By Sandra Kucharski, MS, RN
As residents of Colorado begin another battle to defeat doctor prescribed suicide in their state, proponents are consistently trying to sell their message as "medical aid in-dying,” while opponents insist that the correct and accurate terminology is "assisted suicide." While proponents want the local media to use their language, one Colorado television station isn't buying the proponents’ rhetoric.
Supporters of the measure argue the word “suicide” is too friendly to the opposition because it may make you think of someone who ends their life for no good reason.
In contrast, the proposed law does require a reason: you’d need to be diagnosed with a terminal illness to get a life-ending prescription.
But in plain English, that’s still “suicide.”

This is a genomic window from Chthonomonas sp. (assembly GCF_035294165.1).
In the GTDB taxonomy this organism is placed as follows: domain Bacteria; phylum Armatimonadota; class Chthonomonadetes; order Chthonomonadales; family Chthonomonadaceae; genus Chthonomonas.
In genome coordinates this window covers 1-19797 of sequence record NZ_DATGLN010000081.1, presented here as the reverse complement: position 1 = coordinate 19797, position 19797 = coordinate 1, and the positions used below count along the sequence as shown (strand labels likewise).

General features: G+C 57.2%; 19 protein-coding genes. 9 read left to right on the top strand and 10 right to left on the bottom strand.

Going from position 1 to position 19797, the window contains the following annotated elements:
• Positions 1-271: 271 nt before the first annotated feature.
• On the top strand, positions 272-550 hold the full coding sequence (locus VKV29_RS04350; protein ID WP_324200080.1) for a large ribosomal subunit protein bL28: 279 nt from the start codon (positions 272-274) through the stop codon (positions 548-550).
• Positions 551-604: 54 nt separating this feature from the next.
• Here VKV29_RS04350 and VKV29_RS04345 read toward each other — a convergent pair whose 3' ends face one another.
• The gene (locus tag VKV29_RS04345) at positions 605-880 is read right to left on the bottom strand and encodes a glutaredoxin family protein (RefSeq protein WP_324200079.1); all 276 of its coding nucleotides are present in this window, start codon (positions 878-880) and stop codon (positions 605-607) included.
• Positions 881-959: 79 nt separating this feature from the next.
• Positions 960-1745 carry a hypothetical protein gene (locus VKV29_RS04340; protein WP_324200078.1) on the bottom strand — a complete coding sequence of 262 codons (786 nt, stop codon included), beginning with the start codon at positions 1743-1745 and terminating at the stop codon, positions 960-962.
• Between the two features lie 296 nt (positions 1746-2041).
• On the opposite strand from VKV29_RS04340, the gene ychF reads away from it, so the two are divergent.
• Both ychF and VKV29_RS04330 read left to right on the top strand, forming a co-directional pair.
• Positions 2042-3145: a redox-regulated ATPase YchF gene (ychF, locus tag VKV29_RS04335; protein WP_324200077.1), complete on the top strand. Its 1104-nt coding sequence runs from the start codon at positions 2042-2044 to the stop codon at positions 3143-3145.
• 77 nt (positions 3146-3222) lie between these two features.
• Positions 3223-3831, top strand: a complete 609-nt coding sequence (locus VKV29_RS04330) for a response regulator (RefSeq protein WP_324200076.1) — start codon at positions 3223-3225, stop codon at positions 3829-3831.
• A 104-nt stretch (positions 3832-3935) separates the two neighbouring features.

Words matter. Language matters. Those who want to re-engineer our society to suit their preferences know that if you can change how people talk about a thing, you change how they think about.
That’s why we consistently speak of the “baby” and “the unborn child”, rather than the (albeit accurate) “fetus”, because the latter attempts to dehumanize. Likewise, suicide is still suicide, no matter what they want to call it.
Sandra is a registered nurse and a member of the MCFL Board of Directors. She spoke at our 2016 Convention.